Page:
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Apps to Help Clients Cope Over Christmas

  • 21st Dec 2018
  • Pip Weitz

Are you all set for the most dysfunctional 10 days in the UK calendar? Christmas may be the most wonderful time of the year – but it can also be an emotional minefield. Pip Weitz, of the Academy for Online Counselling & Psychotherapy, knows what a useful tool online apps can be over this period, helping people manage everything from panic attacks to alcohol use. Here, she suggests a few apps you might want to share with your clients to help them cope over the Christmas break.

How Millennials are Changing Therapy

  • 18th Dec 2018
  • Ron Taffel

Ron Taffel isn’t the same therapist he was a decade ago – and he reckons that has a lot to do with working with millennials. Today’s 18-35 year olds are outspoken and consumer-savvy. But they are also intensely vulnerable, and struggling to hang on to meaning in a world of fast-talking and fast-forgetting. In an excerpt from his Psychotherapy Networker article, Taffel explains how Millennials have helped him to re-examine many basic assumptions about therapy.

Self-Disclosure: What the Research Tells Us

  • 14th Dec 2018
  • Graham S Danzer

To self-disclose, or not to self-disclose? That is the perennial question. Unfortunately, the answer given in trainings and discussion groups is often a debate-dampening “it depends on the situation”. For Graham S Danzer, author of Therapist Self-Disclosure: An Evidence-Based Guide for Practitioners, this just isn’t good enough. Here, he explains how the research on self-disclosure can help us to make individual clinical decisions.

The Other Side of Collapse: Climate Change, Grief Work and Imagination

  • 11th Dec 2018
  • Chris Robertson

What does climate change have to do with grief work? And why are play, humour and creative imagination such important psychological tools at this time? In Friday’s Blog post, ahead of the Tavistock’s Ecology, Psychoanalysis and Global Warming conference, Paul Hoggett explained why therapists have a vital role in confronting climate change. Following a deep and exciting weekend of discussions, Chair of the Climate Psychology Alliance Chris Robertson now looks to the other side of environmental collapse.

The Vital Role of Therapists in Confronting Climate Change

  • 7th Dec 2018
  • Paul Hoggett

This weekend, psychotherapists, psychologists, philosophers, scientists and activists will come together to explore the traumatic reality of climate change. What can therapists contribute to the picture? And how might global warming be permeating our consulting rooms? Paul Hoggett, psychoanalytic psychotherapist and co-founder of the Climate Psychology Alliance, thinks we can help humankind understand it’s anxiety, anger, despair and denial – and outlines three key ways therapists can contribute to positive change.

Six Ways Christmas May be Showing Up in Your Consulting Room

  • 3rd Dec 2018
  • Blog Editor

Is the spectre of Christmas showing up in your consulting room yet? For those of our clients whose culture celebrates Christmas, this can be a season of celebration, optimism and togetherness. But it can equally be a time of increased financial, family and social pressures, with associated spikes in domestic violence and suicide rates. Either way, December is a month when powerful therapeutic work can be done: not for nothing has Charles Dickens’ A Christmas Carol been dubbed the first act of interpersonal psychoanalysis. Here are six ways in which Christmas may be manifesting in your consulting room.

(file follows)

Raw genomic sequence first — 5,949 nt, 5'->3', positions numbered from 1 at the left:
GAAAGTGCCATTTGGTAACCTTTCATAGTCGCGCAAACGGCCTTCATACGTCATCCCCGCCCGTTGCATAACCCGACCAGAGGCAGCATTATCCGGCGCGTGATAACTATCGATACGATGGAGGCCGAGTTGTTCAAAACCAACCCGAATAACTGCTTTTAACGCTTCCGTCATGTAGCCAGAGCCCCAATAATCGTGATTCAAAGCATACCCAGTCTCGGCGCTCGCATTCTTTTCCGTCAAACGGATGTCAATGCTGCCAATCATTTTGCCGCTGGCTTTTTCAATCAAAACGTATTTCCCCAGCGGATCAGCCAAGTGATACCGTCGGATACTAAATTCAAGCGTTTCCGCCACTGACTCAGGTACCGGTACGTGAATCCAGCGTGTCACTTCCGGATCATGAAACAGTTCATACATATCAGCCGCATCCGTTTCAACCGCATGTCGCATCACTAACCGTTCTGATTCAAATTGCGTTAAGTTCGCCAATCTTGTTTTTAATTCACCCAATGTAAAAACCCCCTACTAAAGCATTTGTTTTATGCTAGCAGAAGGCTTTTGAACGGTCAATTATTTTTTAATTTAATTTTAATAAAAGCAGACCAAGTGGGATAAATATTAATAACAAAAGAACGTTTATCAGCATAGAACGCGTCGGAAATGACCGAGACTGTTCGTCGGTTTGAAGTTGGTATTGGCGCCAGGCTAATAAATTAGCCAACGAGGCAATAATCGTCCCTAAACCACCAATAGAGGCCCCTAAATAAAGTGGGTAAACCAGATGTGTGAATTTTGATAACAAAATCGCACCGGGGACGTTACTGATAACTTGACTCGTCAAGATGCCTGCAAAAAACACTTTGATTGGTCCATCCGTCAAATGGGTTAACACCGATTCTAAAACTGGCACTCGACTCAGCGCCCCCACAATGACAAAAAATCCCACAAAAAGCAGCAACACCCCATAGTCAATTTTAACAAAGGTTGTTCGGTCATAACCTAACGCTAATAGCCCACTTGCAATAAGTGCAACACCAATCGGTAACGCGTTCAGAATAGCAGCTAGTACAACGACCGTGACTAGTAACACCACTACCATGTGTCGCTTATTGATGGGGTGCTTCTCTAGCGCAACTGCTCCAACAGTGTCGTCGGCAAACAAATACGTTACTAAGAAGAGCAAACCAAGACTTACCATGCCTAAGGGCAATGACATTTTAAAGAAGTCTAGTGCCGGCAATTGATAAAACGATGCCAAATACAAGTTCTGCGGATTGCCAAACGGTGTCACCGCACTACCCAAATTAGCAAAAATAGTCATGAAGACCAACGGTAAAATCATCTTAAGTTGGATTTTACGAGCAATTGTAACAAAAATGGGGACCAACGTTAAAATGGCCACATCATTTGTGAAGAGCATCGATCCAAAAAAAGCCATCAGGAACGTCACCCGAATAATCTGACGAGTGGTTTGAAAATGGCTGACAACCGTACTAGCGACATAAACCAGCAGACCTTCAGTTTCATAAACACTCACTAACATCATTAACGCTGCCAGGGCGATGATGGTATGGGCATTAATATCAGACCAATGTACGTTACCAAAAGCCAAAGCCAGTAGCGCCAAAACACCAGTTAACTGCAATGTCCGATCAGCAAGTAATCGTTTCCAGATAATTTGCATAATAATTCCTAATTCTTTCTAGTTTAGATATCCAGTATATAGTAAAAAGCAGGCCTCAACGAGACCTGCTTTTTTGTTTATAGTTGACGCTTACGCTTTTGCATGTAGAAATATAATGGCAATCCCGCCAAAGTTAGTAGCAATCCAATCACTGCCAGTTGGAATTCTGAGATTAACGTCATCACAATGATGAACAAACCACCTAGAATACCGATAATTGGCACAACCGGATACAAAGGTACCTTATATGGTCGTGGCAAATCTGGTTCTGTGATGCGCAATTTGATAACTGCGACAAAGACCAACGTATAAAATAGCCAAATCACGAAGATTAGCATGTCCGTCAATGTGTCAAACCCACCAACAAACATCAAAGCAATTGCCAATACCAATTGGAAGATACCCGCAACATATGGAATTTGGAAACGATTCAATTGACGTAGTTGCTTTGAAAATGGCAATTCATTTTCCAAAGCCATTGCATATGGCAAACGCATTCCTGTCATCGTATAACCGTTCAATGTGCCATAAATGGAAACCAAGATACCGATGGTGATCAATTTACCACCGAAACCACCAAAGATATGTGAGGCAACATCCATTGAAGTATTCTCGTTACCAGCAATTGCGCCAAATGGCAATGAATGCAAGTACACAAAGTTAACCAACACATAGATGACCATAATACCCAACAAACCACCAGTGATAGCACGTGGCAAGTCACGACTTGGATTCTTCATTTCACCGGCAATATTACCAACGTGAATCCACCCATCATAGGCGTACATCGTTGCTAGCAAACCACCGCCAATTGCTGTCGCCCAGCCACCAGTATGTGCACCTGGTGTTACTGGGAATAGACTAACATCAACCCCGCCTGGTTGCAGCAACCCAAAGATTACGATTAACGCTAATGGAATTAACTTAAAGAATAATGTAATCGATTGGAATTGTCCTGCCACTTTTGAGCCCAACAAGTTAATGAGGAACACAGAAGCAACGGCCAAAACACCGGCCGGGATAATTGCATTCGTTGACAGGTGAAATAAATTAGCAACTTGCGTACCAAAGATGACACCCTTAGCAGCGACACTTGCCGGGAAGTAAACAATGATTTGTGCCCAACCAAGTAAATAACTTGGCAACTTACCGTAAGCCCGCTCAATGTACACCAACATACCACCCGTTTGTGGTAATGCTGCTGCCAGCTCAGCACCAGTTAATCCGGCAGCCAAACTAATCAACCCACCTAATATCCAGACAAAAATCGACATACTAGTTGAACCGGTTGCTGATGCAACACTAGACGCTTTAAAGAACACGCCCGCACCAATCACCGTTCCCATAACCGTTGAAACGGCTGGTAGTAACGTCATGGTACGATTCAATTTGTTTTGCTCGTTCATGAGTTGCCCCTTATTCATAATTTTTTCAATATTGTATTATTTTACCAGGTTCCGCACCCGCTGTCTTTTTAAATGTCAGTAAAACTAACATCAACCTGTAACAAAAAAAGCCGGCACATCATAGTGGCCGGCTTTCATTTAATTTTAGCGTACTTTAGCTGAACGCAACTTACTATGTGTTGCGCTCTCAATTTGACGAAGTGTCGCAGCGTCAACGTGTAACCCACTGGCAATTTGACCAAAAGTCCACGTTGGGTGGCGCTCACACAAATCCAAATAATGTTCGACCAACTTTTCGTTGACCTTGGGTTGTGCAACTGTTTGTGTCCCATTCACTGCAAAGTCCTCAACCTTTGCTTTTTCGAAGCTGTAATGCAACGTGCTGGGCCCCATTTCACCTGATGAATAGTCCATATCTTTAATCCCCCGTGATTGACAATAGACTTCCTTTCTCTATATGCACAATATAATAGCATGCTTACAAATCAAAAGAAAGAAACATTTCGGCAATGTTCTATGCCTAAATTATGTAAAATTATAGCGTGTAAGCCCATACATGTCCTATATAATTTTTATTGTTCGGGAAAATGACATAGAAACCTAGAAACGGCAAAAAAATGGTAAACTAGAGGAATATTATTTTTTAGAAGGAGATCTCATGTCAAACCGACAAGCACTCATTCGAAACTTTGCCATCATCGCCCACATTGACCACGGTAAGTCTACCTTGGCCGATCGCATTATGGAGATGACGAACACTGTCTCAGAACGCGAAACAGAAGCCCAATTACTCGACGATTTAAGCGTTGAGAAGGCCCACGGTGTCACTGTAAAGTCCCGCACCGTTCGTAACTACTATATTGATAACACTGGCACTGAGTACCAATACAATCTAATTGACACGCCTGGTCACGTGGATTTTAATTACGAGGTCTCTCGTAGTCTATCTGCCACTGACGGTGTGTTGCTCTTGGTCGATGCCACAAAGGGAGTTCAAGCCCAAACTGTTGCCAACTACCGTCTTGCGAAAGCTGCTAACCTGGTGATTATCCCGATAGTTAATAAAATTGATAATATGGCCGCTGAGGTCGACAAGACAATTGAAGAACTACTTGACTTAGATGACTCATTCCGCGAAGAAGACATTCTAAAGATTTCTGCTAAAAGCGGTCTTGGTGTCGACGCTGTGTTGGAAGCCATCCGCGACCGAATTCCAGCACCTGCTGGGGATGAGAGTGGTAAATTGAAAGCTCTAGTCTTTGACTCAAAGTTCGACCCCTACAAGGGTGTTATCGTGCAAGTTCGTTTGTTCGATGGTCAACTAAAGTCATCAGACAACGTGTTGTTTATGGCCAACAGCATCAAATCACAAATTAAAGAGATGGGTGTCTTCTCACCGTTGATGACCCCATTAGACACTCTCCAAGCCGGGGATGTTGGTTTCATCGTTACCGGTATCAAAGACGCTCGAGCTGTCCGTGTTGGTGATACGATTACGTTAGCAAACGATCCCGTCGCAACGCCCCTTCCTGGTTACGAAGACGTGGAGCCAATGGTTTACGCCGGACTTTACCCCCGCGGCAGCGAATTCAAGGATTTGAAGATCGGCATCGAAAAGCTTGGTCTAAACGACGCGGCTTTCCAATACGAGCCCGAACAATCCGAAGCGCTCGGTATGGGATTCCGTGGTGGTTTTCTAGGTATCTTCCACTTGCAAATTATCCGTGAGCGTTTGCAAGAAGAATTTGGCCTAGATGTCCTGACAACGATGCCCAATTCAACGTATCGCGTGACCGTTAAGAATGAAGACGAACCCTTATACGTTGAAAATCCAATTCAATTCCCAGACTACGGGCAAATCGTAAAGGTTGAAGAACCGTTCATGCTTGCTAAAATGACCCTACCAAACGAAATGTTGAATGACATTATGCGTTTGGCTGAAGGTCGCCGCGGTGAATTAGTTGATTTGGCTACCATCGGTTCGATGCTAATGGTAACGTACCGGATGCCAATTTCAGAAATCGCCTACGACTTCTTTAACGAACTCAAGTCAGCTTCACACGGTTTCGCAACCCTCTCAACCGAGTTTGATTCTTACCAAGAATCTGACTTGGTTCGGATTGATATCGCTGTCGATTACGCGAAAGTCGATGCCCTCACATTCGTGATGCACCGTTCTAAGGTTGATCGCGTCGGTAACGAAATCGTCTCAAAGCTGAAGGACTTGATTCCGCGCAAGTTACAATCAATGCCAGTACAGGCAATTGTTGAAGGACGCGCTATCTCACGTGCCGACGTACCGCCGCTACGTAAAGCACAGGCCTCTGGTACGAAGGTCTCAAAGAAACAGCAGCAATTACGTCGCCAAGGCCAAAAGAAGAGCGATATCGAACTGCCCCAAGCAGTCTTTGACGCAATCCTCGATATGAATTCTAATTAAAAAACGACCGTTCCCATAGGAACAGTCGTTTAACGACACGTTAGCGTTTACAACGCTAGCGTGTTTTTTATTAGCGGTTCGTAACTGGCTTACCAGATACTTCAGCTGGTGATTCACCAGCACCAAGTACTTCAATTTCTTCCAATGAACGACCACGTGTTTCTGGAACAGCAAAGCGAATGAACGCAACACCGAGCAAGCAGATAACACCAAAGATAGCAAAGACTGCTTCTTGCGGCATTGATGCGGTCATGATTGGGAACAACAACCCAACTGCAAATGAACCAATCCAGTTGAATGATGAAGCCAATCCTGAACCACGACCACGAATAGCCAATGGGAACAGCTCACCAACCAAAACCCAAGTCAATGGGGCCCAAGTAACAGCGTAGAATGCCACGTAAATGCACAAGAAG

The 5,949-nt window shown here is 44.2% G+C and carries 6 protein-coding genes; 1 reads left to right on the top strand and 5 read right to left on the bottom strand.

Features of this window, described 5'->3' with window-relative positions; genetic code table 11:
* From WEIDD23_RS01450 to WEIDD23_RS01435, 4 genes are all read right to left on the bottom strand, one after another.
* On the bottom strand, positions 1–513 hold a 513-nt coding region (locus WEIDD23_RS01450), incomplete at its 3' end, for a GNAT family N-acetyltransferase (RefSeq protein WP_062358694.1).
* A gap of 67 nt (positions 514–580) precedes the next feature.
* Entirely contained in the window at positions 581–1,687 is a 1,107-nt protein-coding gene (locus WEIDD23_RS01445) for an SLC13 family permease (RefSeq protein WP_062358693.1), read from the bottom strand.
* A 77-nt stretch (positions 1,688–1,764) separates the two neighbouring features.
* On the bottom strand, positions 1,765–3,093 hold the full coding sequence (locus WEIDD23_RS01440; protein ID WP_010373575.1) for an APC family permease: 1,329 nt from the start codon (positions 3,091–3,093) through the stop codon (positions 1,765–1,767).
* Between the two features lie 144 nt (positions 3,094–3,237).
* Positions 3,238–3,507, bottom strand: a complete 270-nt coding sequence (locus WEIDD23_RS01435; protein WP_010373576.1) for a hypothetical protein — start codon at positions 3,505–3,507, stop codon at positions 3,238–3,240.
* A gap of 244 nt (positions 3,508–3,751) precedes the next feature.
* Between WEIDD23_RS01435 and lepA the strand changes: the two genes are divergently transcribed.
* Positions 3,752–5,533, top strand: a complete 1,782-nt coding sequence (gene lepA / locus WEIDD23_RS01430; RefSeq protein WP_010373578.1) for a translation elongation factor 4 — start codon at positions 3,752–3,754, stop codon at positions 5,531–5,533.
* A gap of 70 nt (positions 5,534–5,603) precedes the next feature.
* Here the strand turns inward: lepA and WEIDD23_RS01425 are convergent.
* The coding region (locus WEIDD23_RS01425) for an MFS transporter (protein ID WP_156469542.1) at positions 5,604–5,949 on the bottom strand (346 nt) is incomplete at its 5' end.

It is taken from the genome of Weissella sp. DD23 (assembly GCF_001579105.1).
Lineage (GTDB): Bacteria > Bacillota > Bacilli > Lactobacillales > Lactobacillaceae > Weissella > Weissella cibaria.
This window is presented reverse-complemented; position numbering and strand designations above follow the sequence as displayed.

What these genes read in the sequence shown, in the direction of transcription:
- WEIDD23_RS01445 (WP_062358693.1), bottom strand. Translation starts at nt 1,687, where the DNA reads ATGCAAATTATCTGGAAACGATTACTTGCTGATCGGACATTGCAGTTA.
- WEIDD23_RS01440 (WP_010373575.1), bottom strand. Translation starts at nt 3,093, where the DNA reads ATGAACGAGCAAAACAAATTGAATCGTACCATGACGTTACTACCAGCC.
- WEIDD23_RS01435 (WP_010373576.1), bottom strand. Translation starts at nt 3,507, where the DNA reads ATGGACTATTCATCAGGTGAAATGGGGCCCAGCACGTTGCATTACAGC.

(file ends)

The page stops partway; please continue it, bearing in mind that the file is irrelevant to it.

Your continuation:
How Configuration Styles Can Help us Work with Teenagers

  • 28th Nov 2018
  • Bronagh Starrs

Some only do what they feel like doing. Others only do what they think they ought to do. And then there is the teenager we are perhaps least likely to encounter at the start of therapy, and most hopeful to see at the end – one who has a growing sense of ownership of his life, and interest in his future. To mark the publication of her new book, Adolescent Psychotherapy: A Radical Relational Approach, Bronagh Starrs shares her concept of ‘configuration styles’ – and explains how they can help us find a therapeutic focus.

Why Younger Therapists Need Jung

  • 26th Nov 2018
  • Ruth Williams

From David Bowie and The Beatles to the Myers-Briggs test and Alcoholics Anonymous, Jung’s influence ranges from pop culture to popular psychology. What sometimes slips our notice is his enduring relevance for today’s psychotherapists. To mark the publication today of her new book, C.G. Jung: The Basics, Ruth Williams tells us why it is high time young therapists were reintroduced to Jung – and why asking candid questions about his personal views has to be a key part of that process.

Four and a Half Things I’ve Learned about Love (and Therapy)

  • 23rd Nov 2018
  • Lisa Appignanesi

What can therapy teach us about love, and love about therapy? Following the death of her partner of 32 years, Lisa Appignanesi recently published a striking memoir of bereavement interwoven with psychoanalytic approaches to mourning. Ahead of her appearance at the Tavistock Relationships conference later this month, she reflects on coupledom through the rear-view mirror, shares some early marriage guidance tips from the unlikely pen of 19th century French writer Honore de Balzac – and issues a challenge to today’s couples therapists.

“Being the child of an alcoholic is a thing”

  • 21st Nov 2018
  • Josh Connolly

Alcohol Awareness Week tends to focus our thoughts on those who drink. But what about the clients who grew up with alcoholics? Are there particular aspects of this experience that we need to be aware of? It was only after he started working for the National Association for Children of Alcoholics that Josh Connolly started to confront the reality of his own childhood. Here, he shares his story, and the vital importance of validation in his own therapeutic journey.